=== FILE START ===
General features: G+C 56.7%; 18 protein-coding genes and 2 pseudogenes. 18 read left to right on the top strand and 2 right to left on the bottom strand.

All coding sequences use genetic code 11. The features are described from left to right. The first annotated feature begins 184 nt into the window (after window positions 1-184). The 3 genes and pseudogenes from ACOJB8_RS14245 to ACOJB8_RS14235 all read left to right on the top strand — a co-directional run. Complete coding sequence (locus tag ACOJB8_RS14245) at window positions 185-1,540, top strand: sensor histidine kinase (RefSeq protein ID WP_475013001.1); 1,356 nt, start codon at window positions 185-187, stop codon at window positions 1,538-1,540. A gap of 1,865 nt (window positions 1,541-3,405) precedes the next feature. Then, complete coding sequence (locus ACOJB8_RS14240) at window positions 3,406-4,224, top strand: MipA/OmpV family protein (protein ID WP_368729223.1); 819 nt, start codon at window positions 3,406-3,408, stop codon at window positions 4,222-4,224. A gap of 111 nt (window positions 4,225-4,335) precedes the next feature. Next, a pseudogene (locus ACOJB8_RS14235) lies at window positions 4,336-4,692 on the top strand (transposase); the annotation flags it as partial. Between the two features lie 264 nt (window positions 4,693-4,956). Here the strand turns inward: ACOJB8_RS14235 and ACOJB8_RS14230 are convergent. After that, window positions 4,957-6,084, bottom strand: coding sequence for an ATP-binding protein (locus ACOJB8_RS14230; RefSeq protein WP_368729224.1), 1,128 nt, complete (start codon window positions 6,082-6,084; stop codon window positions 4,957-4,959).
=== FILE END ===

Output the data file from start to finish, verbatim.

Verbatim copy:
General features: G+C 56.7%; 18 protein-coding genes and 2 pseudogenes. 18 read left to right on the top strand and 2 right to left on the bottom strand.

All coding sequences use genetic code 11. The features are described from left to right. The first annotated feature begins 184 nt into the window (after window positions 1-184). The 3 genes and pseudogenes from ACOJB8_RS14245 to ACOJB8_RS14235 all read left to right on the top strand — a co-directional run. Complete coding sequence (locus tag ACOJB8_RS14245) at window positions 185-1,540, top strand: sensor histidine kinase (RefSeq protein ID WP_475013001.1); 1,356 nt, start codon at window positions 185-187, stop codon at window positions 1,538-1,540. A gap of 1,865 nt (window positions 1,541-3,405) precedes the next feature. Then, complete coding sequence (locus ACOJB8_RS14240) at window positions 3,406-4,224, top strand: MipA/OmpV family protein (protein ID WP_368729223.1); 819 nt, start codon at window positions 3,406-3,408, stop codon at window positions 4,222-4,224. A gap of 111 nt (window positions 4,225-4,335) precedes the next feature. Next, a pseudogene (locus ACOJB8_RS14235) lies at window positions 4,336-4,692 on the top strand (transposase); the annotation flags it as partial. Between the two features lie 264 nt (window positions 4,693-4,956). Here the strand turns inward: ACOJB8_RS14235 and ACOJB8_RS14230 are convergent. After that, window positions 4,957-6,084, bottom strand: coding sequence for an ATP-binding protein (locus ACOJB8_RS14230; RefSeq protein WP_368729224.1), 1,128 nt, complete (start codon window positions 6,082-6,084; stop codon window positions 4,957-4,959).